It’s also worth nothing that OpenSea is also the victim in this scenario. The organization is being targeted outside of their control. We see this same type of attack targeting nearly all of the popular NFT marketplaces.

Mechanism 2 - Payload delivery

In this scenario, scammers used Twitter to deliver the link to the malicious OpenSea cloned site. Scammers could easily use email or any other platform or mechanism to instruct victims to navigate their fake sites.

Mechanism 3 - Funds transfer

Once the scammers receive the user’s wallet recovery phrases, they quickly recover and drain the account, sending the funds down the crypto rabbit hole. While transactions on the blockchain are 100% traceable, meaning there’s a record of the transaction occurring, they are nearly impossible to tie back to an individual user. Now, the scammers have one less step as they don’t have to go through the process of converting their scammed currency to a cryptocurrency.

How DomainGuard Catches This Fraud

DomainGuard specializes in detecting and preventing precisely the scenario described above. We explained the mechanism above and will explain the detection phases we’ve implemented to help catch this fraud at the various steps.

Domain Monitoring - Lookalike Domain Registration

This scam relied on a lookalike domain “” to be registered. Scammers picked a domain that looked similar to the original domain and added a helping verb. This way, they could instruct users to “restore” their wallets when linking to their malicious site. DomainGuard monitors public and private data sources to identify lookalike domains used in an attack such as this one. DomainGuard then tracks the domains; often, we record the domain and have eyes on it before attackers can use the domain in a malicious attack.

See domain monitoring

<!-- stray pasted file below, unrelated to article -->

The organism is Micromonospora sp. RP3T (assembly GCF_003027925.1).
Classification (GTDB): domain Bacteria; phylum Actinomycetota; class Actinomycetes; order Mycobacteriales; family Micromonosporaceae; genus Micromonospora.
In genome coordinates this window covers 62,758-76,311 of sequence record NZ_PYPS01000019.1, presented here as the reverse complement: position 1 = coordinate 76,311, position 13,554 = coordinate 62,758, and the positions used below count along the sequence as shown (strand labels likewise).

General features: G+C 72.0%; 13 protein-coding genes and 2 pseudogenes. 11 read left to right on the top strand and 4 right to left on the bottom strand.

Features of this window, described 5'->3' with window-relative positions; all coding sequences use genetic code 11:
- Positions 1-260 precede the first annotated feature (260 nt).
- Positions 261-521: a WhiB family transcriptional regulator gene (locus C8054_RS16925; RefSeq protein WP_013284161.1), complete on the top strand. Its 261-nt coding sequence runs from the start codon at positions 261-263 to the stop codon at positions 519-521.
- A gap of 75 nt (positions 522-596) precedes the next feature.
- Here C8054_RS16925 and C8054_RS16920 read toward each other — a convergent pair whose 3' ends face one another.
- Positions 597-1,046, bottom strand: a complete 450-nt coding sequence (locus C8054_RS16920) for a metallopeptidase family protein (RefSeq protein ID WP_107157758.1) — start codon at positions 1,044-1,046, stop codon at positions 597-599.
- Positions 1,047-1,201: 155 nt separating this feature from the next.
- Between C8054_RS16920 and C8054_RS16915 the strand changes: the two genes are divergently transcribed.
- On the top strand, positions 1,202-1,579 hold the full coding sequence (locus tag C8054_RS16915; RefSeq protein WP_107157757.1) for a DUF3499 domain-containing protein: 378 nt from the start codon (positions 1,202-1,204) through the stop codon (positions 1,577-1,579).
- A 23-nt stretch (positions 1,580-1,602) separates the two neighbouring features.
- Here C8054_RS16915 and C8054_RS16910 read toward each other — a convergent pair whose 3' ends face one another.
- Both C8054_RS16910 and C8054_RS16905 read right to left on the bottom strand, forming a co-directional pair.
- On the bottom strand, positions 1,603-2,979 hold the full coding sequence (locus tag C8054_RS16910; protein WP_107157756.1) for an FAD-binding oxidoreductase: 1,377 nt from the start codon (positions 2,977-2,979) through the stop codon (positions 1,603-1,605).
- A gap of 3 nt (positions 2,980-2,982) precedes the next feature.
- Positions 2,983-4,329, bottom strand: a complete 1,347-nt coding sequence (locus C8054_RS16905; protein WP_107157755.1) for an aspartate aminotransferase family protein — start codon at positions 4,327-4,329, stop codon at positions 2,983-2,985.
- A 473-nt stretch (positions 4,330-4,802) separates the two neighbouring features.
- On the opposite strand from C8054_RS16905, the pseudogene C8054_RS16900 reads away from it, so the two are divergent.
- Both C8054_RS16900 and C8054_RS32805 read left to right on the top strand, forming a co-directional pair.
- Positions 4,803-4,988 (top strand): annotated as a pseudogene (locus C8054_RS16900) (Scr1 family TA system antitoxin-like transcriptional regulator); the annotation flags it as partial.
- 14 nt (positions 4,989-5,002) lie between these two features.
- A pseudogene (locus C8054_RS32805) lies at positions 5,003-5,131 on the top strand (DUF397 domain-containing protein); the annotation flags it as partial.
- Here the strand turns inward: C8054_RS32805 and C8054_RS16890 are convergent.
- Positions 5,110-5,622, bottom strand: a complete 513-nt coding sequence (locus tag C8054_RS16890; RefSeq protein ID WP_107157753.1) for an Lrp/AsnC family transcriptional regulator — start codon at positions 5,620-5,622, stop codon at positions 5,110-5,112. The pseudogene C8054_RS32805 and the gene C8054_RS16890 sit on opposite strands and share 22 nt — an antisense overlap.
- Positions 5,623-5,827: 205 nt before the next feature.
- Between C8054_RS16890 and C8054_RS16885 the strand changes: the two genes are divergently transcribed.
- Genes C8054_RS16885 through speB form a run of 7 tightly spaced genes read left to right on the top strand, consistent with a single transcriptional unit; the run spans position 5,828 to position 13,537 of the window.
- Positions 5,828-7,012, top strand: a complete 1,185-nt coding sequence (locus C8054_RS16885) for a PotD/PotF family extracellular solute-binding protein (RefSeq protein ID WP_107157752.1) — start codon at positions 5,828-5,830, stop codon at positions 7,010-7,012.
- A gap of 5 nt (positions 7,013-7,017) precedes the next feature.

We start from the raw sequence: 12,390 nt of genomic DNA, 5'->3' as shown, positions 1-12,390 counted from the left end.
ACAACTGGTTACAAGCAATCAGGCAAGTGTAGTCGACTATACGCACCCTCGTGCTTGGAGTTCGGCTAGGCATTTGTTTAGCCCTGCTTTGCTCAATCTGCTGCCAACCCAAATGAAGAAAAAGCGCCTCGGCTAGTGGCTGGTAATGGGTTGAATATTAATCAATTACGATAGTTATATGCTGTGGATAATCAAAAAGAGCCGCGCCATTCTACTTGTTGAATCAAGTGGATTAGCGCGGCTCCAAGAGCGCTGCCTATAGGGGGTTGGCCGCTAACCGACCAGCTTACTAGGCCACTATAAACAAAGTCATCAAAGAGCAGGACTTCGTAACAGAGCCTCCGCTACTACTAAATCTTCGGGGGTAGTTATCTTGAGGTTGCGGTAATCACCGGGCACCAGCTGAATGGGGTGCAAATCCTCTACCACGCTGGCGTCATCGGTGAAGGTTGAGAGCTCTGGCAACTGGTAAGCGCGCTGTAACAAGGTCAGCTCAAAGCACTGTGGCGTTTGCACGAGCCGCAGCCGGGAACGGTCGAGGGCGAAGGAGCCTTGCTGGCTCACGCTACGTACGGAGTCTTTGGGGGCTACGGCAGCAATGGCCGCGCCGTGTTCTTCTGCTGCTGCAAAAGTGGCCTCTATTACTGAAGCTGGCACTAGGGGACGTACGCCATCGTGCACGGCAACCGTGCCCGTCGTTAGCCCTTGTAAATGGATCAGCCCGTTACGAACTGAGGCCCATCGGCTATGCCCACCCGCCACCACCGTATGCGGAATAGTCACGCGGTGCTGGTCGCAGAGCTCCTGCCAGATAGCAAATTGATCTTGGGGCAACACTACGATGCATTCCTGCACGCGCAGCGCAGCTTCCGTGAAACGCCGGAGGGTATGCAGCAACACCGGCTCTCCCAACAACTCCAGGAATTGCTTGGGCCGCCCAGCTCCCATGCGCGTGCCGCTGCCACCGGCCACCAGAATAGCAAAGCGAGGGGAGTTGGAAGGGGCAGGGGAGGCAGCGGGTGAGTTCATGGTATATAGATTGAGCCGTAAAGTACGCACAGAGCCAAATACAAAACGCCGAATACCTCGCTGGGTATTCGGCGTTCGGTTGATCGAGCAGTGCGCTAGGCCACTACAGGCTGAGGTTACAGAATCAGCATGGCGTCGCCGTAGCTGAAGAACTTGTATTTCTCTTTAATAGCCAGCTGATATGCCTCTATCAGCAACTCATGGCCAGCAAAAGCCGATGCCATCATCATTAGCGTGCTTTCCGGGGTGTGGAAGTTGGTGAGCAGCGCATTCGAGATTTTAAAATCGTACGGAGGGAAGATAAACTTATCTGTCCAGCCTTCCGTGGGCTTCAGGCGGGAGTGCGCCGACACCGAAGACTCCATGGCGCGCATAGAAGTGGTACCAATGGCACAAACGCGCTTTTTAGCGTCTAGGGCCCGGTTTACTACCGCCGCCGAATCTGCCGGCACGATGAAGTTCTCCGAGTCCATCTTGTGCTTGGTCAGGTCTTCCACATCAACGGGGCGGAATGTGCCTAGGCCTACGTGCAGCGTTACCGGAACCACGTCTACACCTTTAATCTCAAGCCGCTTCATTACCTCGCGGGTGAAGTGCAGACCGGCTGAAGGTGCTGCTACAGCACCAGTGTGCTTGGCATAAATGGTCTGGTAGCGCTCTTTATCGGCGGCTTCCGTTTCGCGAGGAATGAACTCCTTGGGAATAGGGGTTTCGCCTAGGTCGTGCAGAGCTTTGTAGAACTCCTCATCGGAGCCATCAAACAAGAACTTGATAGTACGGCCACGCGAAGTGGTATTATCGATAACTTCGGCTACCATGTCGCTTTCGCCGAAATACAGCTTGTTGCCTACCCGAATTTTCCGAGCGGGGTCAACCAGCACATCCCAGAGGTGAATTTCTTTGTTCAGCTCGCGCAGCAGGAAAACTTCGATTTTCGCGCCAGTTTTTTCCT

Phight Phishing - Malicious Site Creation

This scam relied on a phishing site hosted at the lookalike domain. Scammers hide behind “parked” domain services and change their website to the malicious website just before beginning their scam. DomainGuard detects when the domain’s intent shifts from just a lookalike domain to one with malicious intent. DomainGuard then performs a takedown request and often has the malicious site taken down in the order of minutes.

See rapid takedowns

Perimeter Detection - Social Media Impersonation

A vital component of the payload delivery in this scam was impersonating an OpenSea support Twitter account. DomainGuard works with our clients to establish a list of legitimate social media accounts and detects and takes down any social media account impersonation of your organization or your employees.

See brand monitoring

Perimeter Detection - Wallet Tracing

When enough evidence is submitted, DomainGuard can trace the activity of wallet funds transferred and keep track of the wallet’s chain of transactions. Although the account may not be tied to the scammers today, in the future, the scammers may make a mistake that allows us to link them back to this fraudulent activity.

Need more assistance?

If you found the information above difficult to consume or need additional assistance, please reach us by email at [email protected] or by filling out the contact form below.